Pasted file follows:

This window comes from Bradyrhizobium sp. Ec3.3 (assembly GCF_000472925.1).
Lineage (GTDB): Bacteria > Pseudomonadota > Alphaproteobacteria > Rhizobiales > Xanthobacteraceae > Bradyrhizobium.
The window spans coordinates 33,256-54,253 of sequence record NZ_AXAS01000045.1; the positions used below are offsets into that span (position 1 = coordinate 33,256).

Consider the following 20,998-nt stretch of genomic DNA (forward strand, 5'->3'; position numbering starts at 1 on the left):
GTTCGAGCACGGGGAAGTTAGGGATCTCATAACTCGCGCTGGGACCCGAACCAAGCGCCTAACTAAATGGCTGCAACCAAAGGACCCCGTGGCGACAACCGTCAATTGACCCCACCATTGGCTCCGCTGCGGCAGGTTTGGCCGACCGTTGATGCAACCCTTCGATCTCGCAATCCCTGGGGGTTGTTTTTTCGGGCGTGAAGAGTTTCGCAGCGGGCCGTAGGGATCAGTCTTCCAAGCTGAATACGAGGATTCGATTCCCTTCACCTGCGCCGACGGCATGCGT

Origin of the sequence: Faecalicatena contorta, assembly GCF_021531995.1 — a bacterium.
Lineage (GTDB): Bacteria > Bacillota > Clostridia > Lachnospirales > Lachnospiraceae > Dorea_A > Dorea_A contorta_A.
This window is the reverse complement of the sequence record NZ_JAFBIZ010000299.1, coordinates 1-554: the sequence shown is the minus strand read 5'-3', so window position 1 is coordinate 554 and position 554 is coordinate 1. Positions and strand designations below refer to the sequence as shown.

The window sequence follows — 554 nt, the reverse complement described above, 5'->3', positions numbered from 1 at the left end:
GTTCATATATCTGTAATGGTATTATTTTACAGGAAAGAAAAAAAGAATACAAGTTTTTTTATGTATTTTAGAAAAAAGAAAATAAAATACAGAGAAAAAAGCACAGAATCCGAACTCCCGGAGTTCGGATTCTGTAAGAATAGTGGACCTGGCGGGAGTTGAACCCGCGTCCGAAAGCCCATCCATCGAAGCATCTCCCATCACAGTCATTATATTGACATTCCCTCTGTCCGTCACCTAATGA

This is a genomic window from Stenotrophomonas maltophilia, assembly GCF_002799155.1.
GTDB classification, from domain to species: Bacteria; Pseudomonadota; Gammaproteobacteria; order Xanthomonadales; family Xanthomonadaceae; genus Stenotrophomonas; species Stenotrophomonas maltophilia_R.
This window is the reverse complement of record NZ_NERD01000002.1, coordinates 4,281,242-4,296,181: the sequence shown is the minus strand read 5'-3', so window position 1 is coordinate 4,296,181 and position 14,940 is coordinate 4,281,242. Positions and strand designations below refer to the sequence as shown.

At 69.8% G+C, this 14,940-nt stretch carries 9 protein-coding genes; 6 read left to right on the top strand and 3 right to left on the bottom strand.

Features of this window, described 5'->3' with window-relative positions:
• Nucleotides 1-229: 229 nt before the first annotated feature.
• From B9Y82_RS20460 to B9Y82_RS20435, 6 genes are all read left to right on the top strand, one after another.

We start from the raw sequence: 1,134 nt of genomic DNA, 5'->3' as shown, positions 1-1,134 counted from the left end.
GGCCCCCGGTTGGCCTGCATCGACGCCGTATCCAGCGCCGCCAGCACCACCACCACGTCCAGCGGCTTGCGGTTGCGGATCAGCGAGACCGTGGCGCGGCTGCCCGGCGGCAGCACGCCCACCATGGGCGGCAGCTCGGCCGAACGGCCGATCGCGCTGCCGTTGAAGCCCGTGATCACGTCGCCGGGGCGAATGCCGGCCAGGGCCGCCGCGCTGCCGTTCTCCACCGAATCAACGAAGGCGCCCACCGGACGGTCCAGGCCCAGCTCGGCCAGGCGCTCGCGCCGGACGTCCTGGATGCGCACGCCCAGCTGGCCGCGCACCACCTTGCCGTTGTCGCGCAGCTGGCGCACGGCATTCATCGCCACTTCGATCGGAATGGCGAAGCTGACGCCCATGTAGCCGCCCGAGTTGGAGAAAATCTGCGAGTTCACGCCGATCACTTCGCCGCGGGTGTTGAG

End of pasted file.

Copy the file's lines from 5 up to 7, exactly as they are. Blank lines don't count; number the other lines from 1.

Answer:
GTTCGAGCACGGGGAAGTTAGGGATCTCATAACTCGCGCTGGGACCCGAACCAAGCGCCTAACTAAATGGCTGCAACCAAAGGACCCCGTGGCGACAACCGTCAATTGACCCCACCATTGGCTCCGCTGCGGCAGGTTTGGCCGACCGTTGATGCAACCCTTCGATCTCGCAATCCCTGGGGGTTGTTTTTTCGGGCGTGAAGAGTTTCGCAGCGGGCCGTAGGGATCAGTCTTCCAAGCTGAATACGAGGATTCGATTCCCTTCACCTGCGCCGACGGCATGCGT

Origin of the sequence: Faecalicatena contorta, assembly GCF_021531995.1 — a bacterium.
Lineage (GTDB): Bacteria > Bacillota > Clostridia > Lachnospirales > Lachnospiraceae > Dorea_A > Dorea_A contorta_A.